In a new article, scientists from the International Agency for Research on Cancer (IARC) and partners describe a novel virus-driven mechanism that converts p53 from a tumour suppressor protein into a pro-proliferative factor. The article was published in the journal PLoS Pathogens.
In the study, the authors dissect a new mechanism driven by cutaneous beta human papillomavirus (HPV) type 38 in altering the function of p53. This may have an important impact in understanding the biology of wild-type p53 in cancer-transformed cells. p53 is a key protein that is altered in all cancer cells. In about half of human cancers, p53 is inactivated through DNA mutation. The other half of cancers harbour a wild-type p53 gene whose tumour suppressor functions are altered by different mechanisms, which are not yet completely understood.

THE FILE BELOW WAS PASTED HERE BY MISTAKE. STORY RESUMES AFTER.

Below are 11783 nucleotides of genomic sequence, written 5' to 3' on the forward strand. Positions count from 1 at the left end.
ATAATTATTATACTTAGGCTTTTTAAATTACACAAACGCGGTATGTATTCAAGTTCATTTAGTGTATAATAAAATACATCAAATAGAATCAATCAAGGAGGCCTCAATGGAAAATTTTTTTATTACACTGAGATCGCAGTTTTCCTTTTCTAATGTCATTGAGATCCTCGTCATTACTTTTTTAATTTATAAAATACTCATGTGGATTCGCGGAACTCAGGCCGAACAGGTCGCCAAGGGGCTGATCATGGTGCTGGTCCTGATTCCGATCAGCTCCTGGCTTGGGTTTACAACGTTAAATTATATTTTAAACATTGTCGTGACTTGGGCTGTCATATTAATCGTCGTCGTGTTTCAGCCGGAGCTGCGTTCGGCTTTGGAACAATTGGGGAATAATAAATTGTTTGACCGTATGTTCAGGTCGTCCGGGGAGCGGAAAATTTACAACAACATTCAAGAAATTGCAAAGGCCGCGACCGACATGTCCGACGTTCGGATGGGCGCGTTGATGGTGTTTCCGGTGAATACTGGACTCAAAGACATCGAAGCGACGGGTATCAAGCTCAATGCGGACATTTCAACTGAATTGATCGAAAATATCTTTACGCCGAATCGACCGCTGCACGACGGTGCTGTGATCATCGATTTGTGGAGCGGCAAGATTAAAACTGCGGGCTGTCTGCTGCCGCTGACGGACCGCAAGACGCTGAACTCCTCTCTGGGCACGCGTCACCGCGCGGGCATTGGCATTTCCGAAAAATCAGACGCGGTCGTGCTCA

Romero-Medina MC, Venuti A, Melita G, Robitaille A, Ceraolo MG, Pacini L, et al.
Human papillomavirus type 38 alters wild-type p53 activity to promote cell proliferation via the downregulation of integrin alpha 1 expression
PLoS Pathog, Published online 19 August 2020;